A vision of technology to come - January to March

Danny Bradbury looks at the IT roadmap for the first three months of 2003.

With the first month of 2003 out of the way, the IT industry is gearing for another year of tighter IT budgets among users. HP kicked off the year with the launch of a new family of AlphaServers based on the Alpha EV7 processor.

Ultimately designed as a stepping stone to servers using the Itanium range of CPUs that HP originally designed with Intel, these 64-bit boxes are more scalable than their predecessors, thanks to new inter-processor communications technology within the redesigned Alpha architecture. HP says that it had tweaked the EV6 design as much as possible for internal performance.

From a business perspective, customers can expect better application performance than the previous AlphaServer boxes. HP cites between 30 and 50% increases in performance on the GS1280-based Tru64 Unix environment compared with the existing 16-processor AlphaServer GS160, and between 50 and 100% when running OpenVMS on the same boxes.

The new systems, which are backwards compatible with the EV6, pave the way for more scalable servers – a 32-way GS1280 will arrive in the summer, with a 64-chip system towards the end of the year

Other news from January included SAP's NetWeaver, an architecture for creating systems that integrate SAP and non-SAP technology. Borland became the first licensee of Microsoft's .net Framework and Cisco added a function that provides automated network quality of service in IOS operating system used within its routers and switches

www.hp.com

www.sap.com

www.borland.com

www.cisco.com

 

Feb:  WiFi Protected Access

In February, the WiFi industry will start testing a security protocol for wireless LANs called WiFi Protected Access. The original 802.11b standard (commonly known as WiFi today) used on today's wireless LANs was notoriously insecure because of a weakness in its encryption mechanism, called the Wired Equivalent Privacy (WEP) protocol.

A flaw in the algorithm for WEP made it possible to break the protocol’s encryption in a relatively short timeframe (depending on the level of network activity) using free software available over the Internet. A security standard called 802.1x was developed to help solve the problem, but it is not directly tied to the 802.11 b standard.

To overcome this limitation, the WiFi Protected Access uses a specification called the Temporal Key Integrity Protocol (TKIP) to scramble encryption keys, making them much harder to crack. WiFi Protected Access will also implement 802.1x and the associated Extensible Authentication Protocol (EAP) to provide a framework for strong user authentication.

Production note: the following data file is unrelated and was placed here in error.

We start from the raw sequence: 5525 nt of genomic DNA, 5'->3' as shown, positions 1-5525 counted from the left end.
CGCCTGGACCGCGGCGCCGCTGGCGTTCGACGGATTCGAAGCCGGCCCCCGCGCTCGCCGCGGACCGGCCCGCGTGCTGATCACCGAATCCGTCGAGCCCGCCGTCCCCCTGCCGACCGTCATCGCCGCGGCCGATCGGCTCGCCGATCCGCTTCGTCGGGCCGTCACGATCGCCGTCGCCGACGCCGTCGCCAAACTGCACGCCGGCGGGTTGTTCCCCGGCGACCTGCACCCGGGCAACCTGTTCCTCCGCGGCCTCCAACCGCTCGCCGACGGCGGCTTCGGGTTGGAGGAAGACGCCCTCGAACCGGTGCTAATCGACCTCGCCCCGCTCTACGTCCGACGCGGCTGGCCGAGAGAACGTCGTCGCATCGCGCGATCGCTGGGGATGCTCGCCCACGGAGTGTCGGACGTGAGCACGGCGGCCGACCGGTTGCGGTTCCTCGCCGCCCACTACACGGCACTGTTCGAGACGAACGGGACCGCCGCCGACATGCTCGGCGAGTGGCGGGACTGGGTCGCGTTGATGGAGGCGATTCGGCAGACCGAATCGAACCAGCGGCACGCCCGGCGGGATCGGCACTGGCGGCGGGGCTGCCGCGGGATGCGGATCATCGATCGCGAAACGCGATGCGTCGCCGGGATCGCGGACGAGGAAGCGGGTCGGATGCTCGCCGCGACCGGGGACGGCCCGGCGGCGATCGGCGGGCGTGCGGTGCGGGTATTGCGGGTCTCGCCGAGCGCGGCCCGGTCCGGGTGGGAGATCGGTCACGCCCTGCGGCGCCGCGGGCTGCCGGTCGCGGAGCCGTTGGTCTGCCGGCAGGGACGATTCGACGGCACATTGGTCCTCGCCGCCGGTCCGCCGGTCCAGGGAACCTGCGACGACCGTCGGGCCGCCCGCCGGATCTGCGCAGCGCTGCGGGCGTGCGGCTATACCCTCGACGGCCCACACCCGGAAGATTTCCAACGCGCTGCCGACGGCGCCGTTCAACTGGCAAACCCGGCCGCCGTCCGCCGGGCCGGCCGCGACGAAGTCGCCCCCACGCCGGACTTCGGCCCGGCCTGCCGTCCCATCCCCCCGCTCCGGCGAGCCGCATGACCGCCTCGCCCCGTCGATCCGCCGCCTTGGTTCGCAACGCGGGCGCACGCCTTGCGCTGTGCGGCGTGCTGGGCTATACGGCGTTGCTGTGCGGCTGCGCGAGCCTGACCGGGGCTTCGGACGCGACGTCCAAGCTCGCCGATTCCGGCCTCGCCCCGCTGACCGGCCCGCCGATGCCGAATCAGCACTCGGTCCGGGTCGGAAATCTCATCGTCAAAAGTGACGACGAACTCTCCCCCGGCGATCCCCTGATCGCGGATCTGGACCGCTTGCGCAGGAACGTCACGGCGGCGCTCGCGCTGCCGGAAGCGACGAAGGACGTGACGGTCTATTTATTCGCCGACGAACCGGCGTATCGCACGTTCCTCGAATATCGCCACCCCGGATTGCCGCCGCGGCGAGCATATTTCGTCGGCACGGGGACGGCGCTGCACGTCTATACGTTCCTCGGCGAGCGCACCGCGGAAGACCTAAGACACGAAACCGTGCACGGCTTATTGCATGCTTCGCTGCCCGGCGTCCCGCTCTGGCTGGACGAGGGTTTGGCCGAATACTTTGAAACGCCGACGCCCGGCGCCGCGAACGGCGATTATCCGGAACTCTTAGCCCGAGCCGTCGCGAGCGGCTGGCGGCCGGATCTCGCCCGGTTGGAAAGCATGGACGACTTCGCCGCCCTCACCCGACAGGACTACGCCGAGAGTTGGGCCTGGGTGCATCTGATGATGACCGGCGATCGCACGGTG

Both TKIP and 802.1x will also be implemented in the 802.11i specification. This is likely to supersede WiFi Protected Access when it appears. It will give vendors more features including secure authentication, and enhanced encryption protocols.

www.wi-fi.org/OpenSection/pdf/Wi-Fi_Protected_Access_Overview.pdf

 

March: UML 2.0

March will see the ratification vote for the second version of the Universal Modeling Language (UML). Originally developed by software development tools company Rational and subsequently standardised by middleware consortium the Object Management Group, UML is a graphical notation language designed to help companies model their businesses and the software applications underlying them. Version 2 of the language will add a number of enhancements that will make it easier for companies to build these models, leading to more accurate, functional software applications.

When it initially invited submissions for the second major version of the standard last year, the OMG issued four requests for proposals (RFPs). The first focuses on UML infrastructure. The OMG is looking to simplify modelling standards. It is also looking for ways to make the architecture of the UML more understandable, and easier to support within software development tools.

In the second RFP, the OMG has invited industry experts to modify the language so that it supported the modelling of structural patterns to support component-based development.

The third RFP solicited proposals to define a framework for the Object Constraint Language (OCL) - which is used to create graphical models of software.

Finally, proposals for exchanging UML-based diagrams were requested. One outcome of the new UML version is that it will be better positioned to support the Model Driven Architecture (MDA). This is, arguably, the most significant initiative from the OMG to date. MDA is a development architecture that will allow developers to build specifications for IT systems independent of the underlying computer platform.

www.uml.org

www.omg.org

Look out for articles on the rest of the technology year, coming soon.

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